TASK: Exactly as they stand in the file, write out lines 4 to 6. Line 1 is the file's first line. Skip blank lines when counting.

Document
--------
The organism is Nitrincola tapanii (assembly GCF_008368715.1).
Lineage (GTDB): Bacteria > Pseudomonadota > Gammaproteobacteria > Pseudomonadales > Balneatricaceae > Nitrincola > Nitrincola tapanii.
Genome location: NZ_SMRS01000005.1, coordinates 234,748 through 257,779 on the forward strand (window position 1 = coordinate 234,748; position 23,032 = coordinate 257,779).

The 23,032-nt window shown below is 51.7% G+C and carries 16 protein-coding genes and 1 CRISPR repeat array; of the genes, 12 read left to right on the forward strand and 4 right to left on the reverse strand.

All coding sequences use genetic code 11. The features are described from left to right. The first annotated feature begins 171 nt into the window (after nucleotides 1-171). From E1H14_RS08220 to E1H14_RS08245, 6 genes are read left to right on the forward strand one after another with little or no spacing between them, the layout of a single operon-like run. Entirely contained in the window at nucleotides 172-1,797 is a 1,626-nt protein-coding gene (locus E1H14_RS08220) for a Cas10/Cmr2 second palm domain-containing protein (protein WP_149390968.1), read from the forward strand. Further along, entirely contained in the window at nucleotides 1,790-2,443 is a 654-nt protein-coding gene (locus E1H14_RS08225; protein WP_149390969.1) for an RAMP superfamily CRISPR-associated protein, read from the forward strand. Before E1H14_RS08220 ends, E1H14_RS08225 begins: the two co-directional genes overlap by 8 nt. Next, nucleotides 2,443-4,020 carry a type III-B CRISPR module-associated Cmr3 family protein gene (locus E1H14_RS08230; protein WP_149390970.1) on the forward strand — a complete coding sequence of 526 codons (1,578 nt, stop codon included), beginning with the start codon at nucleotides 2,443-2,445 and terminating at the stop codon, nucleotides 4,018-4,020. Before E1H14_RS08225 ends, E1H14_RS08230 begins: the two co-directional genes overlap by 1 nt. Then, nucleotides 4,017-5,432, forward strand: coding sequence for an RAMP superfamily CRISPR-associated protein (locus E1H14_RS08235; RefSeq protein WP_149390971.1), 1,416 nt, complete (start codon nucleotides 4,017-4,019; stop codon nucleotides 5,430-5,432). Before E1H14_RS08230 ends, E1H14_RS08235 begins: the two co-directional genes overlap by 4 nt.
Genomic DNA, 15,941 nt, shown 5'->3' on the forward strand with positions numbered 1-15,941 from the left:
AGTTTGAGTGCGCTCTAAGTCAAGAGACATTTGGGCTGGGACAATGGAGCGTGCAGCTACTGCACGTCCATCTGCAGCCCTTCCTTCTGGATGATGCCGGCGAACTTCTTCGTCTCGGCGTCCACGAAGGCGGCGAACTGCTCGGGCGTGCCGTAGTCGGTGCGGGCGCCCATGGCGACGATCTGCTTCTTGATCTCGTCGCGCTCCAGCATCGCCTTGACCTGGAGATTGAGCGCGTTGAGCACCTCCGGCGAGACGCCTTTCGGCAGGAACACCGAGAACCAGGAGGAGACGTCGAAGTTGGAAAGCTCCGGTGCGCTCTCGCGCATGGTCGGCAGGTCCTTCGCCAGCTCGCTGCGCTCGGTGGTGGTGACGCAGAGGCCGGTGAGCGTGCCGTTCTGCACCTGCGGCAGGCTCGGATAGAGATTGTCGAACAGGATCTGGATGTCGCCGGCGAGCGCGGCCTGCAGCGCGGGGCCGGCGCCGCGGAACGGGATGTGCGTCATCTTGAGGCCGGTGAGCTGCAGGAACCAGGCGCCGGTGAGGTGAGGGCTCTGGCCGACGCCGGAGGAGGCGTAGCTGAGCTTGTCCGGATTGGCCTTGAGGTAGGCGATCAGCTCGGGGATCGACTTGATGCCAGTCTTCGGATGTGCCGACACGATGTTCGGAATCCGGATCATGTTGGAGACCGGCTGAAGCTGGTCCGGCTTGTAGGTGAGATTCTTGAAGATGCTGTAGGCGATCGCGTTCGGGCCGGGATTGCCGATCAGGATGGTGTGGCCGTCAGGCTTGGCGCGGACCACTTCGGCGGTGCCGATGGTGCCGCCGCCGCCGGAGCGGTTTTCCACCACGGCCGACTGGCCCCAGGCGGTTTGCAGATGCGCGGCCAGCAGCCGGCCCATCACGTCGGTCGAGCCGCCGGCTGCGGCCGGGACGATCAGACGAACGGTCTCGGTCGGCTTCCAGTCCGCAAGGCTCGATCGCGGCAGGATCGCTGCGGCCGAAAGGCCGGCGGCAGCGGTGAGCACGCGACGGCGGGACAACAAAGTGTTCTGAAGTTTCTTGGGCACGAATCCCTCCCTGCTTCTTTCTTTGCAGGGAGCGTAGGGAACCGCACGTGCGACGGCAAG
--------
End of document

The 23,032-nt window shown below is 51.7% G+C and carries 16 protein-coding genes and 1 CRISPR repeat array; of the genes, 12 read left to right on the forward strand and 4 right to left on the reverse strand.

All coding sequences use genetic code 11. The features are described from left to right. The first annotated feature begins 171 nt into the window (after nucleotides 1-171). From E1H14_RS08220 to E1H14_RS08245, 6 genes are read left to right on the forward strand one after another with little or no spacing between them, the layout of a single operon-like run. Entirely contained in the window at nucleotides 172-1,797 is a 1,626-nt protein-coding gene (locus E1H14_RS08220) for a Cas10/Cmr2 second palm domain-containing protein (protein WP_149390968.1), read from the forward strand. Further along, entirely contained in the window at nucleotides 1,790-2,443 is a 654-nt protein-coding gene (locus E1H14_RS08225; protein WP_149390969.1) for an RAMP superfamily CRISPR-associated protein, read from the forward strand. Before E1H14_RS08220 ends, E1H14_RS08225 begins: the two co-directional genes overlap by 8 nt. Next, nucleotides 2,443-4,020 carry a type III-B CRISPR module-associated Cmr3 family protein gene (locus E1H14_RS08230; protein WP_149390970.1) on the forward strand — a complete coding sequence of 526 codons (1,578 nt, stop codon included), beginning with the start codon at nucleotides 2,443-2,445 and terminating at the stop codon, nucleotides 4,018-4,020. Before E1H14_RS08225 ends, E1H14_RS08230 begins: the two co-directional genes overlap by 1 nt. Then, nucleotides 4,017-5,432, forward strand: coding sequence for an RAMP superfamily CRISPR-associated protein (locus E1H14_RS08235; RefSeq protein WP_149390971.1), 1,416 nt, complete (start codon nucleotides 4,017-4,019; stop codon nucleotides 5,430-5,432). Before E1H14_RS08230 ends, E1H14_RS08235 begins: the two co-directional genes overlap by 4 nt.
Genomic DNA, 15,941 nt, shown 5'->3' on the forward strand with positions numbered 1-15,941 from the left: